Cloudburst and Optimism Breweries Demonstrate the Full Spectrum of Drinking Local

One is a beer temple, one is a beer den—and Seattle's beer culture definitely needs them both.

By Allecia Vermillion April 25, 2016 Published in the May 2016 issue of Seattle Met

 wes5562 s9ggia

Cloudburst Brewing owner Steve Luke.

Image: Sarah Flotard

Seattle’s new wave of breweries has certain definitive characteristics—kids roaming, dogs lounging, the requisite food truck parked outside. Cloudburst Brewing has none of these things, aside from the occasional canine—just some masterful IPAs, a surprisingly nuanced saison, and an imperial stout called Darkenfloxx that’s like inhaling into a bag of freshly roasted hazelnuts and coming away with a really good buzz.

The 11 oft-changing taps reflect whatever ingredient or style owner Steve Luke wanted to play around with on his secondhand brewing system. “We really are selfish when we make our beer,” he admits. But for Luke (who, in his previous gig as Elysian’s experimental brewer, created hits like Space Dust IPA and Split Shot espresso milk stout), simply chasing his interests yields beers with major charisma. And tasting notes to match, punctuated with references to everyone from Bob Ross to George Saunders, plus a few F-bombs.

It’s rare that a brewer from Seattle’s elder guard of beermakers strikes out on his own (lately the city’s seen more home brewers turning their pursuit into a business). Luke launched his own place to a thunderstorm of buzz and expectations among members of his own industry; even working on a shoestring startup budget, it’s clear he’s the sharpest new beer talent in town. Now beer geeks fill the narrow tap room—which doubles as the loading zone in Cloudburst’s tight quarters a few blocks from Pike Place Market. And they’re undeniably here for the beer, since the crowds and the need for Luke to brew enough to sate them precludes niceties like tasting flights or elaborate decor.

Across town and at the other end of the drinking spectrum you’ll find tasting flights aplenty at Optimism Brewing, a beer hall for people who always have the latest phone. The vintage auto showroom at Broadway and Union pairs soaring columns of old timber with a perimeter of paned-glass windows; the 20-barrel brewing system doubles as gleaming centerpiece.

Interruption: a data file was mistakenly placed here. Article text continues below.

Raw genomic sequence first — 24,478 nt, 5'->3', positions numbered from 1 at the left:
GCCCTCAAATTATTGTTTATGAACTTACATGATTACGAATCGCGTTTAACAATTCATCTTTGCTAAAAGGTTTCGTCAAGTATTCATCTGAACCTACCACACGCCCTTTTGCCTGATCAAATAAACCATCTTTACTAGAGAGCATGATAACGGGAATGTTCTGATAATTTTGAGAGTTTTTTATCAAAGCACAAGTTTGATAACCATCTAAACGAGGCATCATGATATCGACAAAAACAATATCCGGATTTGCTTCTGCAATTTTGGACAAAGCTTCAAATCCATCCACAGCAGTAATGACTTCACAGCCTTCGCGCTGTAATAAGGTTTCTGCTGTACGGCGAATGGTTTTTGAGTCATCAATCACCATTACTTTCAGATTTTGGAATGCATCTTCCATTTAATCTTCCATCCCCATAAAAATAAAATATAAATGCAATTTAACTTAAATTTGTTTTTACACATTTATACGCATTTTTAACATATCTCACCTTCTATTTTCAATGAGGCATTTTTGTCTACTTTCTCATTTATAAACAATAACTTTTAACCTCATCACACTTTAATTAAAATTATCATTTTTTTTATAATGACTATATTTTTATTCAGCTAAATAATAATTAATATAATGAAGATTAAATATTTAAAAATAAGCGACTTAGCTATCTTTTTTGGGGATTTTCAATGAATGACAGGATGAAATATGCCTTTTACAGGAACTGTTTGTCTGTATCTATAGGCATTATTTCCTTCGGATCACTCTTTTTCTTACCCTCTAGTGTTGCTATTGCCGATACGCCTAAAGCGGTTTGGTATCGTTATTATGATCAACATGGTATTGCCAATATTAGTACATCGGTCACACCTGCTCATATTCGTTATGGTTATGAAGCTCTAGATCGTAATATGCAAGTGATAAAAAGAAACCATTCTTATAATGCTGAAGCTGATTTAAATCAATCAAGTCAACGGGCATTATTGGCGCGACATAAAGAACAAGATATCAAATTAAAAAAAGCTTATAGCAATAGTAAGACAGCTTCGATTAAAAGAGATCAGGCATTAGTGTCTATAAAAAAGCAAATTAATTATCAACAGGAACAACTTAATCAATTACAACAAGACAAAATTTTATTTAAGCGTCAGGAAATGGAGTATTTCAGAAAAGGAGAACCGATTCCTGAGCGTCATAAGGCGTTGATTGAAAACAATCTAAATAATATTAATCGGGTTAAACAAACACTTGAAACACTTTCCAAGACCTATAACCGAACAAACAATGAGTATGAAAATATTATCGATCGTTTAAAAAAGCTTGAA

One side is full of handsome benches, strollers, and beer-sipping parents (their progeny are over in the play area). The other end, where child-free drinkers congregate, is all high-top seats and adult vibes—two different worlds, equally packed on weekends. Optimism hosts study groups, dog meetups, even toddler birthday parties. 

It’s easy to look at this grand setting, the shiny screens displaying the beer menu, and Optimism’s decision to describe its brews via allusive names and some flavor notes (Zest, for example, is “clementine, grapefruit, grass”) and wonder if this place is kind of pretentious. But after careers in software, owners Troy Hakala (he’s also the brewer) and his wife, Gay Gilmore, applied that industry’s facility with data, and major emphasis on user interface, to their favorite beverage.

“Being software people, we have to make things clear and not jargony,” says Hakala, who points out that the casual beer drinker is more likely to try an imperial stout if it’s labeled simply “espresso, dried figs, and dark chocolate,” and if you slap the traditional names on the tap list, “everybody’s just going to order the IPA.” He’s probably right.

Hakala is working his way up to 20 taps, using sales data to guide which of his breadth of classic styles will become permanent. When shifting from home brewing to a business with customers who aren’t already your buddies, “You can’t just say, ‘You’ll drink what I like.’ ”

Although that’s pretty much what Steve Luke is saying over at Cloudburst. If these two newcomers were restaurants, Cloudburst would be the place where you walk in and submit to the brilliant machinations of the chef’s brain. Optimism would make your steak exactly how you like it. And a city whose beer culture has spilled over from niche to normative needs them both.

Show Comments